The downgrade reflects our opinion that the fiscal consolidation plan that Congress and the Administration recently agreed to falls short of what, in our view, would be necessary to stabilize the government’s medium-term debt dynamics.
More broadly, the downgrade reflects our view that the effectiveness, stability, and predictability of American policymaking and political institutions have weakened at a time of ongoing fiscal and economic challenges to a degree more than we envisioned when we assigned a negative outlook to the rating on April 18, 2011.
While the country suffers under the current leadership, and the economy continues it's downward spiral; it should be noted that quite the opposite happened in Alaska after a Palin administration. In November of 2010, Moody's, another one of the three big rating agencies raised Alaska's rating from Aa1 to Aaa:
Alaska had its bond rating raised to the highest investment grade by Moody’s Investors Service after the oil-rich state amassed financial reserves of $14 billion.
Moody’s raised Alaska one level to Aaa from Aa1 before a $200 million bond sale by the state, which currently has about $475 million of general-obligation debt outstanding. Alaska joins 14 other states, including Texas and Maryland that have a top rating from Moody’s.
“We believe the magnitude of reserves, along with conservative financial management, will lead to enduring fiscal strength under all plausible scenarios over the next five to 10 years,” Moody’s said in a news release today.
While it's true that this upgrade happened during a Parnell administration, confidence in Alaska from this major credit agency didn't happen overnight.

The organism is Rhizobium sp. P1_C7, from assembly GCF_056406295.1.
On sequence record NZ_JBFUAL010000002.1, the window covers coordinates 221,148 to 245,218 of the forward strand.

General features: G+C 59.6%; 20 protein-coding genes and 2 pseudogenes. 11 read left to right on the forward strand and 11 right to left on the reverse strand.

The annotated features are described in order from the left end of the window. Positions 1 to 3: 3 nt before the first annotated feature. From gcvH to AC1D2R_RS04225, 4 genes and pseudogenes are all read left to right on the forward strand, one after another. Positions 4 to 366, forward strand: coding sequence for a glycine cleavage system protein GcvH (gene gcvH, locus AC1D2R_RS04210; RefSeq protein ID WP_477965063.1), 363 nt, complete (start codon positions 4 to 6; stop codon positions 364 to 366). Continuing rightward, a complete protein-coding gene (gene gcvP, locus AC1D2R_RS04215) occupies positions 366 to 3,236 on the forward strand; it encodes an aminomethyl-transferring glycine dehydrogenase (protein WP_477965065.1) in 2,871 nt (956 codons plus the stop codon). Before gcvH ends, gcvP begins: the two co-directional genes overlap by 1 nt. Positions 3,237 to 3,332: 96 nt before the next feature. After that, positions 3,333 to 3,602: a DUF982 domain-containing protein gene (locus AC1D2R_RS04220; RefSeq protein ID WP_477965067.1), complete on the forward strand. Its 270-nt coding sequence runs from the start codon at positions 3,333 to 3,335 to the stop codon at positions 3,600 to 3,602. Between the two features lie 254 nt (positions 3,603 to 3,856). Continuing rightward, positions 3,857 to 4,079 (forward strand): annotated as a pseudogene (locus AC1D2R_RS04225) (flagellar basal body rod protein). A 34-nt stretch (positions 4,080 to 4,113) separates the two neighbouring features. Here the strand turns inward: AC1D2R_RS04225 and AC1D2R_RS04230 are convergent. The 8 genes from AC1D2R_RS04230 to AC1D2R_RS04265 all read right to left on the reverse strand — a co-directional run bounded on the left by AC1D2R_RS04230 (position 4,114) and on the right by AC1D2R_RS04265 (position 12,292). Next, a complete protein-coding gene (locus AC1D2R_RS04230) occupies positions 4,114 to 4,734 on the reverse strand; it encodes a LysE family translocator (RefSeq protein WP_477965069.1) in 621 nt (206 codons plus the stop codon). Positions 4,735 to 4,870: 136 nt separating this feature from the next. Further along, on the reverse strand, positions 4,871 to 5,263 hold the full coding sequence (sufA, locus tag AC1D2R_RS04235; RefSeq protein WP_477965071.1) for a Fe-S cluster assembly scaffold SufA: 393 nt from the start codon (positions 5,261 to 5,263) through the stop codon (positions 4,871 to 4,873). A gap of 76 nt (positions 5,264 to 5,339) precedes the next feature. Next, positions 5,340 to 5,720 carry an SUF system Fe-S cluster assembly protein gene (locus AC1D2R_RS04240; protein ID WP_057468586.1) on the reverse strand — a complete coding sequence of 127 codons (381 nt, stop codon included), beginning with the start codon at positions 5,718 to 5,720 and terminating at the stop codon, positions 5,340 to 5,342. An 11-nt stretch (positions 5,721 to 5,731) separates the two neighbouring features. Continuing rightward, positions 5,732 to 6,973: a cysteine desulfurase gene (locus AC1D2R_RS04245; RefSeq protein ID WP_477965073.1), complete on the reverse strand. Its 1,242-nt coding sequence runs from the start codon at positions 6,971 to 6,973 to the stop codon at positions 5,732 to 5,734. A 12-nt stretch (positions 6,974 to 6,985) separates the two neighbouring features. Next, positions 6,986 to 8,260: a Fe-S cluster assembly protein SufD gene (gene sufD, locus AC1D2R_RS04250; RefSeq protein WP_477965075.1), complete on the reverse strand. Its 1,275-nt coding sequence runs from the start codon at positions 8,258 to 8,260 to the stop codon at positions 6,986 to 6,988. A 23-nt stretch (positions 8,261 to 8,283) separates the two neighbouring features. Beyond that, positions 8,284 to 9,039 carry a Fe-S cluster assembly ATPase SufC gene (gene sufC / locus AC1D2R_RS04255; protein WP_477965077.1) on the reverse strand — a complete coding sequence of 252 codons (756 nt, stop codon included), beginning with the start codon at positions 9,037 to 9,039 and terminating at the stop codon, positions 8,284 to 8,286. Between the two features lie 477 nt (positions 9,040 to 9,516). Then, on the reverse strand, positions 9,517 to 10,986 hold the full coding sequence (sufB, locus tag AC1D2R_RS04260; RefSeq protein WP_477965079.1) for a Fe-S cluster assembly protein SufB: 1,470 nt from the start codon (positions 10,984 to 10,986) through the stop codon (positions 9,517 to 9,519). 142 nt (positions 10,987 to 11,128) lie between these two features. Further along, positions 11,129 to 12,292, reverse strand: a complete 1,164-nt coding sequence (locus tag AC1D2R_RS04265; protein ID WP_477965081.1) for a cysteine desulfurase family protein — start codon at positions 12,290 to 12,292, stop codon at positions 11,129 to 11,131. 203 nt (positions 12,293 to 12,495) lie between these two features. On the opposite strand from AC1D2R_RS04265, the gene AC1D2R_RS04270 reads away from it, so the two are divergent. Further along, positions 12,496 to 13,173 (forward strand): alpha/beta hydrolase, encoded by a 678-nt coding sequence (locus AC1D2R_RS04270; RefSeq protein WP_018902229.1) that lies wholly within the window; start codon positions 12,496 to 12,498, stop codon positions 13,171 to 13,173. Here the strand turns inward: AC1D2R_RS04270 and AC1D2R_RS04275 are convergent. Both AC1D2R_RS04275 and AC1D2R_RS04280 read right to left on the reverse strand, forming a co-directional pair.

Governor Palin served Alaska during a time when oil prices were high, but she put into place measures that allowed the states financial reserves to grow, instead of being grossly mismanaged by undisciplined bureaucrats. She also reduced Alaska's liabilities by 34.6%, as was addressed yesterday. Her forward focused fiscal prudence, in addition to the fact that she addressed Alaska's financial liabilities, likely gave Moody's the needed assurance of the state's fiscal seriousness to increase Alaska's credit rating.Could we expect the current federal leadership to address liabilities to show rating agencies that America is serious about our fiscal health? Is there any question that the United States government would squander large revenues under the current leadership?
Just imagine if this country opened up energy production, while simultaneously taking bold steps, - such as Governor Palin did in Alaska - to get it's fiscal house in order. As you can see, it produces exactly the opposite outcome of what we are currently facing today. In the words of Governor Palin, "2012 can't come soon enough."
Check out this short clip from the CATO Institute on what it means to have our nation's credit rating downgraded, in simple terms: